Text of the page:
Maria of Saxony, Duchess of Pomerania

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Maria of Saxony
Duchess consort of Pomerania-Wolgast
Croy-Teppich Greifswald.png
Croÿ Carpet of 1554 or 1556
Tenure 27 February 1536–14 February 1560
Spouse Philip I, Duke of Pomerania
Issue
among others...
John Frederick, Duke of Pomerania
Bogislaw XIII, Duke of Pomerania
Ernst Ludwig, Duke of Pomerania
Barnim X, Duke of Pomerania
Margaret, Duchess of Saxe-Lauenburg
Anna, Duchess of Mecklenburg-Güstrow
Casimir VI, Duke of Pomerania
House House of Wettin
Father John, Elector of Saxony
Mother Margaret of Anhalt-Köthen
Born (1515-12-15)15 December 1515
Weimar
Died 7 January 1583(1583-01-07) (aged 67)
Wolgast
Religion Lutheranism

Maria of Saxony (German: Maria von Sachsen; 15 December 1515, Weimar – 7 January 1583, Wolgast) was a member of the Ernestine line of the house Wettin and a Princess of Saxony by birth and by marriage a Duchess of Pomerania.

Life[edit]

Mary was the eldest daughter of the Elector John "the Steadfast" of Saxony (1468–1532) from his second marriage to Margaret of Anhalt-Köthen (1494–1521), daughter Prince of Waldemar VI of Anhalt-Zerbst.

She married on 27 February 1536 in Torgau Duke Philip I of Pomerania (1515–1560). The marriage of the couple is depicted on the so-called Croÿ Carpet, which shows, in addition to the bridal couple and their families, the Reformers Johannes Bugenhagen, Martin Luther and Philipp Melanchthon. The carpet comes from Cranach's workshop and is now in the Pomerania State Museum in Greifswald. During the ceremony, Martin Luther is reported to have dropped one of the rings, whereupen and he said: "Hey, devils this is none none of your business!.[1]

The marriage of Philip with Maria was meant to ally Pomerania with Saxony, which was leading the evangelical faction in the Diet. The marriage had been mediated by the Reformer Johannes Bugenhagen. Later that year, Pomerania joined the Schmalkaldic League.

After her husband's death Mary, who had been promised the district of the Pudagla as her Wittum, initially continued living at Wolgast Castle. In 1569, her son Ernest Louis, took over the business of government in the Duchy and granted her the income from the land of the former monastery Pudagla as jointure and in 1574, he built her Pudagla Castle using materials from the demolished monastery buildings.[2]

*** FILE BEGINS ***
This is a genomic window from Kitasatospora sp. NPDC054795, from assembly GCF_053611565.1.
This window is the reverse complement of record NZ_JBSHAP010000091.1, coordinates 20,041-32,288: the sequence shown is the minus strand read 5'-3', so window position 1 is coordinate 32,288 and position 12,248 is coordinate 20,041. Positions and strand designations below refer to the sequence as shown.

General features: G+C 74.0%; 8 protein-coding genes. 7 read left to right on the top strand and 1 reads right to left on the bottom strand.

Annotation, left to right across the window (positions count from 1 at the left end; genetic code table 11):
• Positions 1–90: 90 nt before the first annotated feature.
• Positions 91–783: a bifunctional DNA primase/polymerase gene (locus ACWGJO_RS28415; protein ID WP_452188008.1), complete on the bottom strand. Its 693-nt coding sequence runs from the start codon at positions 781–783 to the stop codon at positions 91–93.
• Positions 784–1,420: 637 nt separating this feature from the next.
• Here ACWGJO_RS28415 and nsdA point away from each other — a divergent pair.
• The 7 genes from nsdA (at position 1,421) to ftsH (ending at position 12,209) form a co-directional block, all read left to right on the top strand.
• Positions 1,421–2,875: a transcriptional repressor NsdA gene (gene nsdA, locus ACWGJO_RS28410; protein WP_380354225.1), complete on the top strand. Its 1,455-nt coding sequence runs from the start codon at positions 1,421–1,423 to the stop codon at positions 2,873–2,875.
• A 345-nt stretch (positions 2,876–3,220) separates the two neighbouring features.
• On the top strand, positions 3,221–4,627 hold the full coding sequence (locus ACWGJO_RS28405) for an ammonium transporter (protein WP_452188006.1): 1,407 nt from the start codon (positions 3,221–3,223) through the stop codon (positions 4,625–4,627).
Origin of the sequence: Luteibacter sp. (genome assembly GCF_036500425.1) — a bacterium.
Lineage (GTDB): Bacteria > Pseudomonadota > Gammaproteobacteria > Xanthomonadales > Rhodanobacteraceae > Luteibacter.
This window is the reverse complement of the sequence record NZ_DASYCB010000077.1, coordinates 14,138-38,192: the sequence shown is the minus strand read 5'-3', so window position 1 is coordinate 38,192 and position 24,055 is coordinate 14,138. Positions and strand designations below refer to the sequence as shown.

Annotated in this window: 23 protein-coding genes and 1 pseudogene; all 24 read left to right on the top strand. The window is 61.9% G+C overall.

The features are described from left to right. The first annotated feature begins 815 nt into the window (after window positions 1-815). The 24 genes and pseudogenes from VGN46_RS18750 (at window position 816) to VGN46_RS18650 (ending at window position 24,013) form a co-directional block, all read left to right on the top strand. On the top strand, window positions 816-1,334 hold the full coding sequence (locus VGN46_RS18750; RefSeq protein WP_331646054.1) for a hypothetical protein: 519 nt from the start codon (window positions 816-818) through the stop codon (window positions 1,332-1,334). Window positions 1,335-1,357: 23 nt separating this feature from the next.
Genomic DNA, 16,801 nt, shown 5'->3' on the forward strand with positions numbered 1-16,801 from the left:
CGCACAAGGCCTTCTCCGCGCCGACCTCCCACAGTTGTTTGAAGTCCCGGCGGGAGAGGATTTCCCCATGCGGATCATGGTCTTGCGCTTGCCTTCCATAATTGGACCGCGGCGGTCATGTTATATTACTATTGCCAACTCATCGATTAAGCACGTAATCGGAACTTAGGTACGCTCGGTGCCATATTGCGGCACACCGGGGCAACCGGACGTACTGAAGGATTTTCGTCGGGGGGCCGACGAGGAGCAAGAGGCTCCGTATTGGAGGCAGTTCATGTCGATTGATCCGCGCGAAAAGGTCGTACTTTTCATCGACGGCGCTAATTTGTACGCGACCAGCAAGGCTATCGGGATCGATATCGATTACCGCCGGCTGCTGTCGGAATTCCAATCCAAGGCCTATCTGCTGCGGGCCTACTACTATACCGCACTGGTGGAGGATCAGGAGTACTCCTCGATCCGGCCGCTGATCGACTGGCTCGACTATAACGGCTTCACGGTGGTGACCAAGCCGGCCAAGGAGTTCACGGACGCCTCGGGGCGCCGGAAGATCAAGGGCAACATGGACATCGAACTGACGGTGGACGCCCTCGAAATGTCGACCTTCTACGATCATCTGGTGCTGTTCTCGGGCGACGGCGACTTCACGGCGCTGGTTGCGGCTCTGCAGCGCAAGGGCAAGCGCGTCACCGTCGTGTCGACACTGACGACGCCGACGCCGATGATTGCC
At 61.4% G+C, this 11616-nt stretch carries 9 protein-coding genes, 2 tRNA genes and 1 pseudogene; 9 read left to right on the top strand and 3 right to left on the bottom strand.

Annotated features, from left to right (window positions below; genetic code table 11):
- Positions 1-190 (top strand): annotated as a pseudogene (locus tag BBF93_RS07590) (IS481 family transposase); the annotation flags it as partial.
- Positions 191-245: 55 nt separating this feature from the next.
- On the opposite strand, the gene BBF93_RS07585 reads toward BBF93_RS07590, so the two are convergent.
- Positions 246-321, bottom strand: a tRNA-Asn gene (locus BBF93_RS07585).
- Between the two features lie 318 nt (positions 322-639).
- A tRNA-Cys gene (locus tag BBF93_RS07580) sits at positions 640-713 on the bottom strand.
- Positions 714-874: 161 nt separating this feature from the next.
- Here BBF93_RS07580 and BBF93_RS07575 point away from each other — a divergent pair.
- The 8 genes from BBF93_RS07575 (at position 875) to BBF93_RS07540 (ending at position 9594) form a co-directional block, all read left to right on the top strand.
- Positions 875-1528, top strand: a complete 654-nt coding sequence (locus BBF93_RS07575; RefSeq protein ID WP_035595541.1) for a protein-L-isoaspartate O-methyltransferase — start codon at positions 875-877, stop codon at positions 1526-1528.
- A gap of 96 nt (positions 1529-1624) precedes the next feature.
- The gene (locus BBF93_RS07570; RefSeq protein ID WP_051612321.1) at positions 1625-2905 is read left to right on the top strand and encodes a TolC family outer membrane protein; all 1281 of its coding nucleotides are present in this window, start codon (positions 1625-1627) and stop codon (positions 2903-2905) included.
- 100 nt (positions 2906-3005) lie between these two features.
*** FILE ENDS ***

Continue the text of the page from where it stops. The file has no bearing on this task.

Issue[edit]

From her marriage with Philip, Maria had the following children:

  • George (1540–1544)
  • John Frederick I (1542–1600), Duke of Pomerania-Wolgast
married in 1577 Princess Erdmuthe of Brandenburg (1561-1623)
married firstly, in 1572 Princess Claire of Brunswick-Lüneburg (1550-1598)
married secondly, in 1601 Princess Anne of Schleswig-Holstein-Sonderburg (1577-1616)
married in 1577 Princess Sophia Hedwig of Brunswick-Wolfenbüttel (1561-1631)
  • Amalie (1547–1580)
  • Barnim X (1549–1603), Duke of Pomerania-Rügenwalde
married in Anna Maria of Brandenburg (1567-1618)
  • Eric (1551-1551)
  • Margaret (1553–1581)
married in 1574 Duke Francis II of Saxe-Lauenburg (1547-1619)
  • Anna (1554–1626)
married in 1588 Duke Ulrich III of Mecklenburg-Güstrow (1528-1603)

Ancestry[edit]

References and sources[edit]

  • Horst Robert Balz, Gerhard Krause, Gerhard Müller: Theologische Realenzyklopädie, vol. 27, de Gruyter, Berlin, 1997, p. 44 (Digitized)
  • Carola Jäggi, Jörn Staecker: Archäologie der Reformation, de Gruyter, Berlin, 2007, p. 355 ff (Digitized)
  • Heinrich Karl Wilhelm Berghaus: Landbuch des Herzogthums Pommern und des Fürstenthums Rügen, vol. 1, Anklam, 1865, p. 544 (Digitized)
This article incorporates information from the equivalent article on the German Wikipedia.

External links[edit]

External links[edit]

  1. ^ Jodócus Donatus Hubertus Temme: Die Volkssagen von Pommern und Rügen, Berlin 1840, p. 86
  2. ^ Dirk Schleinert: Die Geschichte der Insel Usedom, Hinstorff, Rostock, 2005, ISBN 3-356-01081-6, p. 67f